NEW YORK – The US Food and Drug Administration this week issued a draft guidance on the third-party review program for 510(k) submissions and Emergency Use Authorizations.
The guidance is meant to supersede the FDA's 2020 guidance on the 510(k) Third Party Review Program to provide additional details on the program's early interaction process and to describe how third-party review may be used to review EUAs in future emergencies.
The FDA's Third Party Review Program uses outside organizations to conduct what the guidance said are intended to be "FDA-equivalent reviews of appropriate devices." The program has been used to review some 510(k) submissions but has historically seen little uptake from industry. Some commenters have observed that industry has been reluctant to pay additional fees for third-party review, particularly given past cases in which the FDA has demanded further scrutiny even after devices passed muster with third-party reviewers.
Third-party review could become more important if the FDA implements its proposed rule on the regulation of laboratory-developed tests. Some have raised concerns that the FDA does not have the resources needed to review the expected influx of LDTs, and the agency has suggested third-party review as a potential way of addressing this challenge.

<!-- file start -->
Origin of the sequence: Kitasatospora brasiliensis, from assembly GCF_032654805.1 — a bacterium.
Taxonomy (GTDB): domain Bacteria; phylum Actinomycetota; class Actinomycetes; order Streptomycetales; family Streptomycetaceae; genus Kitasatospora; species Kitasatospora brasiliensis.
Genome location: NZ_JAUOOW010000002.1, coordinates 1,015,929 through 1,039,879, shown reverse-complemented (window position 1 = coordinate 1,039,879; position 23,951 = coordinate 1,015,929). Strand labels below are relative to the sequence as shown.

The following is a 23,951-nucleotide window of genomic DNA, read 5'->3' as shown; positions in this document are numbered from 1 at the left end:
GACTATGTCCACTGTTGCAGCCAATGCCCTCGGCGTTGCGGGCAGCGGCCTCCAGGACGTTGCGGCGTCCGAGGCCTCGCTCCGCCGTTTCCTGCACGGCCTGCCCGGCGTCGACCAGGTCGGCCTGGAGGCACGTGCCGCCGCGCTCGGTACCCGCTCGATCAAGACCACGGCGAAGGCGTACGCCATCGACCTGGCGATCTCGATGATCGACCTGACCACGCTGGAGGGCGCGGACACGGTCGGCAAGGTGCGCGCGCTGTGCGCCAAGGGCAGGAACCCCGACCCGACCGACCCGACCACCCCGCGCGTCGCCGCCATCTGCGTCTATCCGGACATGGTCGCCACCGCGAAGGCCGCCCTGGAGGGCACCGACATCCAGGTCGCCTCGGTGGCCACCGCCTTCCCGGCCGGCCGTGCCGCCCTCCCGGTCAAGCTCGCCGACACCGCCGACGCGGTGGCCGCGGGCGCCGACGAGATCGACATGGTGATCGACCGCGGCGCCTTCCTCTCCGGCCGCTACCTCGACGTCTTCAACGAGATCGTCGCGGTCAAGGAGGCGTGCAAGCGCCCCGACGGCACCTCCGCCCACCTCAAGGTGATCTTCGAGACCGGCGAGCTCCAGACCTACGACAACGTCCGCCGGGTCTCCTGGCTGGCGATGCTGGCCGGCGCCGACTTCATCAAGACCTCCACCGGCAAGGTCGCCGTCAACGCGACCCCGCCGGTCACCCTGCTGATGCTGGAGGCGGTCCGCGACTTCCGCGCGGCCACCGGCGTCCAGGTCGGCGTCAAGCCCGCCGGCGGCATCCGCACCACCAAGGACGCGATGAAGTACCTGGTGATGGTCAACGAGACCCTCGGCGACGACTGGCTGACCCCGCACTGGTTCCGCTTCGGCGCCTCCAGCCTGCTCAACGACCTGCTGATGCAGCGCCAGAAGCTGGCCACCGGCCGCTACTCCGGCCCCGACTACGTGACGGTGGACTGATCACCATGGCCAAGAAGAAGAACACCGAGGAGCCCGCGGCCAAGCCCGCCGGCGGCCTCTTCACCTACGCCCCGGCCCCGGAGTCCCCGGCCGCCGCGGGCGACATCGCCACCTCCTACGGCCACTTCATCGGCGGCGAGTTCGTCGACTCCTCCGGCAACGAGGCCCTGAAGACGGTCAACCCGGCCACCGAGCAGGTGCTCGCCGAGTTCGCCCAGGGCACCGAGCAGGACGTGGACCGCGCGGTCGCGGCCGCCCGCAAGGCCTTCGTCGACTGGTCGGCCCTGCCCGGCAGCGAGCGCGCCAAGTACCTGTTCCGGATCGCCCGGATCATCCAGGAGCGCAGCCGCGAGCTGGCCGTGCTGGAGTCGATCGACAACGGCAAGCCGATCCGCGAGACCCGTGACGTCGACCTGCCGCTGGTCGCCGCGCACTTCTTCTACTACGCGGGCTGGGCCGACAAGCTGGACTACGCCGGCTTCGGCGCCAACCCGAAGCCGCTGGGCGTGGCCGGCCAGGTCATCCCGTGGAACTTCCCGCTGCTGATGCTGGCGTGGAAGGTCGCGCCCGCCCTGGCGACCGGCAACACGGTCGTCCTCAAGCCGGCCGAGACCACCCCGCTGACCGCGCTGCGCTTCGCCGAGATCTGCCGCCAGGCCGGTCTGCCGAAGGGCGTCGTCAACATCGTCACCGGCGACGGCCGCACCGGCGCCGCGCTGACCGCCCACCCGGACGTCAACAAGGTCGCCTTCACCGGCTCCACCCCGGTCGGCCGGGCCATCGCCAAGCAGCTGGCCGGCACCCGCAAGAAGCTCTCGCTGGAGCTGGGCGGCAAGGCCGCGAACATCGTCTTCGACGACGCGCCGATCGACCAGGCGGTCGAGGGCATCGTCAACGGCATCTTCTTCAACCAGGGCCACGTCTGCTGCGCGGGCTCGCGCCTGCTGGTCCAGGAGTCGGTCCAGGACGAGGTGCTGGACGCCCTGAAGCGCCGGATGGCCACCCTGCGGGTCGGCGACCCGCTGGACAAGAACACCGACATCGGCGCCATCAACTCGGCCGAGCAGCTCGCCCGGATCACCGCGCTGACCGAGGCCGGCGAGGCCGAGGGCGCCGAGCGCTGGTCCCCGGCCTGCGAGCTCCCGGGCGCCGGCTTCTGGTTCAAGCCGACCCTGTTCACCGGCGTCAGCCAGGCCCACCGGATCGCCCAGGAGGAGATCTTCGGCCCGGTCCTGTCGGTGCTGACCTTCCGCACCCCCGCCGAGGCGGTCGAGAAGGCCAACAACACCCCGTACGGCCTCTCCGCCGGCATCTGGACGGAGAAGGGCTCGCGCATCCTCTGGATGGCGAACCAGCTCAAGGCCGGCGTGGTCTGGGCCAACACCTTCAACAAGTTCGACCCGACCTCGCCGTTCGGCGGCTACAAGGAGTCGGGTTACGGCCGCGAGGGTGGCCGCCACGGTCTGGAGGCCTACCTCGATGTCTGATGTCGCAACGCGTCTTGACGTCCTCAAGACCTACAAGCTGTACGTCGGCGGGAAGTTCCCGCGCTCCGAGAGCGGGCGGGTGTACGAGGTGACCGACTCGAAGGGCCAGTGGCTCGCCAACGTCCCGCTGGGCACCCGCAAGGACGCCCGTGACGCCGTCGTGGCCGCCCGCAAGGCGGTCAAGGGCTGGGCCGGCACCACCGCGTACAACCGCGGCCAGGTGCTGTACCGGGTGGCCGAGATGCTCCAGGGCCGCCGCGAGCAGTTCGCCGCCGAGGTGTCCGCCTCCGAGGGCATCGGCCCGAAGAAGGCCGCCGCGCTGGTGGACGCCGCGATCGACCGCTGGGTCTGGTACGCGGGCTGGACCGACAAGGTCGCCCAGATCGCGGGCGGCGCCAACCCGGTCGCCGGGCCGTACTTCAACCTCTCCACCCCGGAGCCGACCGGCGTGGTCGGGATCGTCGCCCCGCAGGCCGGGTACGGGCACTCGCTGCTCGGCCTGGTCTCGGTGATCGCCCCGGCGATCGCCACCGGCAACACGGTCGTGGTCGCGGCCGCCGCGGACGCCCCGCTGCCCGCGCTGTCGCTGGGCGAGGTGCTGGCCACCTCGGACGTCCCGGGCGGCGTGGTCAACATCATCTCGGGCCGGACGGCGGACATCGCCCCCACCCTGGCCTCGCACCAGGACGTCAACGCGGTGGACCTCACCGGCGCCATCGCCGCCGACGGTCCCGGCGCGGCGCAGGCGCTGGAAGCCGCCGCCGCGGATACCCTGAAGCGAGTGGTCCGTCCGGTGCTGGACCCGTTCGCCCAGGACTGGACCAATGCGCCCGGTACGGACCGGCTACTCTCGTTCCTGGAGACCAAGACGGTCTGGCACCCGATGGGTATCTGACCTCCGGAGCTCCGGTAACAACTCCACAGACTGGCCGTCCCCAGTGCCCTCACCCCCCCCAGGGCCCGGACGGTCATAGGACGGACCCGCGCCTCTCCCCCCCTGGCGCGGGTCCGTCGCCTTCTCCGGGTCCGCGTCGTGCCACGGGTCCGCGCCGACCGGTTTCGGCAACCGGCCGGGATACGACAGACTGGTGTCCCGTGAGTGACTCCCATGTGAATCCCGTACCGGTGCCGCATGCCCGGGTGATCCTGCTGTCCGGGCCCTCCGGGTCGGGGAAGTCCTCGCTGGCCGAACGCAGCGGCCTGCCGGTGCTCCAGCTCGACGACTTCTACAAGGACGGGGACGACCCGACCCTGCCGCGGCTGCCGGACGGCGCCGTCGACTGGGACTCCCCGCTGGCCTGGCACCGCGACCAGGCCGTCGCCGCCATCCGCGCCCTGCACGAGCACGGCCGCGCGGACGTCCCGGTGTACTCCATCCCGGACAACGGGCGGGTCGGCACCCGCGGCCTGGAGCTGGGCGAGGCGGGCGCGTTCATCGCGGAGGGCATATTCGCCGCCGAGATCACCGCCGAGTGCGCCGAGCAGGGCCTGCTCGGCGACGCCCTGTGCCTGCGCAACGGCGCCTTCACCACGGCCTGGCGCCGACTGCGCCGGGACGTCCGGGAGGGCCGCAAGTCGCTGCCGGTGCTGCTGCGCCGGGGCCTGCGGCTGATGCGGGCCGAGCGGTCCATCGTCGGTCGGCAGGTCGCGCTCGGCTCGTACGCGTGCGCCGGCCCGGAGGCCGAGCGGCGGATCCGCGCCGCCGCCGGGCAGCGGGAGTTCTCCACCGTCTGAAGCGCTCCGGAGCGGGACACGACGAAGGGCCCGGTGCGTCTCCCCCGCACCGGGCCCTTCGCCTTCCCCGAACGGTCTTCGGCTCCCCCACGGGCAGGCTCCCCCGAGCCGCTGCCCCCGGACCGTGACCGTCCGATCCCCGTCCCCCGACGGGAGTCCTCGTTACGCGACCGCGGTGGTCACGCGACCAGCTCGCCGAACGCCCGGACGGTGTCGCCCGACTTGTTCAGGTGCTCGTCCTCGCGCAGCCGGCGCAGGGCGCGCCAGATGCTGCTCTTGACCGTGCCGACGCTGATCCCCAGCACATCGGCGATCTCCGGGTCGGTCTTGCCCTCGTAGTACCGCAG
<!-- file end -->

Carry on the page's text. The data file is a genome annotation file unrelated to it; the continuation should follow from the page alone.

The draft guidance highlights the need for third-party review organizations to interact with the FDA prior to and throughout the review process to aid in assessing device eligibility and identifying relevant issues and provides recommendations for how to best engage in the early interaction process.
The draft guidance also lays out the process the FDA plans to use for third-party review of EUAs in the case of future emergencies. According to the guidance, the agency will seek out and contract with third-party organizations with relevant expertise once the nature of the emergency is known. It will, at its discretion, forward EUA requests it deems appropriate to third-party organizations for review. Those third-party organizations will then work with the submitter to address any questions or deficiencies in their application and forward their recommendation to the FDA, which will conduct a final review and issue an EUA, if appropriate.
The draft guidance will be open for public comments until Feb. 20, 2024.